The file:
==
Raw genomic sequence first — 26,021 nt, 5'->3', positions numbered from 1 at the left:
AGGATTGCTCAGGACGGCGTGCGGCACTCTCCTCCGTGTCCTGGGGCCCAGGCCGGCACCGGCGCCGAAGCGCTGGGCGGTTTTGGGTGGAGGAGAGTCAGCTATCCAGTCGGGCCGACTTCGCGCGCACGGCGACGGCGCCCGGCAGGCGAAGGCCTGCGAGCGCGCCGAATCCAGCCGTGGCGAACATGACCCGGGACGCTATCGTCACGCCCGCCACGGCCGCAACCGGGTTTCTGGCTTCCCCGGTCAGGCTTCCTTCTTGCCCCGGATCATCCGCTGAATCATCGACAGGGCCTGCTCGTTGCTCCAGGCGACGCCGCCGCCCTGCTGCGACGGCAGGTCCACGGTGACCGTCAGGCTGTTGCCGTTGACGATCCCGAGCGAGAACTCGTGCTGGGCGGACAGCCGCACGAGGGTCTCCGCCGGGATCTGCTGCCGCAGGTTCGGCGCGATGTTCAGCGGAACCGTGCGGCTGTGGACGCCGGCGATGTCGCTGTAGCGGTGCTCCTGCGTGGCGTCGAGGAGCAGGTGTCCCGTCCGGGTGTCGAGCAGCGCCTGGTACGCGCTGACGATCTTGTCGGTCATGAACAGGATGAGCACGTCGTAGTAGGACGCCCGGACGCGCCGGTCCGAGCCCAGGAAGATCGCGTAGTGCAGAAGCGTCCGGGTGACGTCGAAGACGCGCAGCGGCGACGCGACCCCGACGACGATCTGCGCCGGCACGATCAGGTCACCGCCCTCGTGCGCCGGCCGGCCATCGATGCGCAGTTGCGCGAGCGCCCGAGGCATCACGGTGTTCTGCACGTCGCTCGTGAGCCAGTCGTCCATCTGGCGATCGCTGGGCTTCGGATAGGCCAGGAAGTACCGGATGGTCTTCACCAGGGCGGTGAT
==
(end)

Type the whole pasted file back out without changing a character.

Raw genomic sequence first — 26,021 nt, 5'->3', positions numbered from 1 at the left:
AGGATTGCTCAGGACGGCGTGCGGCACTCTCCTCCGTGTCCTGGGGCCCAGGCCGGCACCGGCGCCGAAGCGCTGGGCGGTTTTGGGTGGAGGAGAGTCAGCTATCCAGTCGGGCCGACTTCGCGCGCACGGCGACGGCGCCCGGCAGGCGAAGGCCTGCGAGCGCGCCGAATCCAGCCGTGGCGAACATGACCCGGGACGCTATCGTCACGCCCGCCACGGCCGCAACCGGGTTTCTGGCTTCCCCGGTCAGGCTTCCTTCTTGCCCCGGATCATCCGCTGAATCATCGACAGGGCCTGCTCGTTGCTCCAGGCGACGCCGCCGCCCTGCTGCGACGGCAGGTCCACGGTGACCGTCAGGCTGTTGCCGTTGACGATCCCGAGCGAGAACTCGTGCTGGGCGGACAGCCGCACGAGGGTCTCCGCCGGGATCTGCTGCCGCAGGTTCGGCGCGATGTTCAGCGGAACCGTGCGGCTGTGGACGCCGGCGATGTCGCTGTAGCGGTGCTCCTGCGTGGCGTCGAGGAGCAGGTGTCCCGTCCGGGTGTCGAGCAGCGCCTGGTACGCGCTGACGATCTTGTCGGTCATGAACAGGATGAGCACGTCGTAGTAGGACGCCCGGACGCGCCGGTCCGAGCCCAGGAAGATCGCGTAGTGCAGAAGCGTCCGGGTGACGTCGAAGACGCGCAGCGGCGACGCGACCCCGACGACGATCTGCGCCGGCACGATCAGGTCACCGCCCTCGTGCGCCGGCCGGCCATCGATGCGCAGTTGCGCGAGCGCCCGAGGCATCACGGTGTTCTGCACGTCGCTCGTGAGCCAGTCGTCCATCTGGCGATCGCTGGGCTTCGGATAGGCCAGGAAGTACCGGATGGTCTTCACCAGGGCGGTGAT